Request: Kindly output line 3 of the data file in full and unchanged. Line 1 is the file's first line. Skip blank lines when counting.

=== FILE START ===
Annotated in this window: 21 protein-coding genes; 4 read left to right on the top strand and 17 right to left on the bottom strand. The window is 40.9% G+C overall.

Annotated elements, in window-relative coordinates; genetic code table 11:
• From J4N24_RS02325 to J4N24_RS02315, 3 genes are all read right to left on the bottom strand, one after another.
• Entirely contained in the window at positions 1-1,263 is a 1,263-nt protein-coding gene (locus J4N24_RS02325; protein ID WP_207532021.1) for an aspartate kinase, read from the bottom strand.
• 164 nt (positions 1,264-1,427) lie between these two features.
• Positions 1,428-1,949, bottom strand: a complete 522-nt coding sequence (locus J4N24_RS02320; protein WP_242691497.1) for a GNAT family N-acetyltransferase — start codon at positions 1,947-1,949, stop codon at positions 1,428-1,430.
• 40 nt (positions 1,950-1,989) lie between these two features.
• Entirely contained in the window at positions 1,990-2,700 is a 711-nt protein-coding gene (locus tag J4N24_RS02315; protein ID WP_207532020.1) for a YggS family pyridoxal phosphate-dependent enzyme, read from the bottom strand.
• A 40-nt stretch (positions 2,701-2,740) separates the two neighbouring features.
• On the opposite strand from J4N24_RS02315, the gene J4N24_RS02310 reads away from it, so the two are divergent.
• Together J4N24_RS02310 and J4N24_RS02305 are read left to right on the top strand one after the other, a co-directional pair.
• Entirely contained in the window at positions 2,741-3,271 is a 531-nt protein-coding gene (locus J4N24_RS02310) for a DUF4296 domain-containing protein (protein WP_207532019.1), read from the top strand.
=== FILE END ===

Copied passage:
• From J4N24_RS02325 to J4N24_RS02315, 3 genes are all read right to left on the bottom strand, one after another.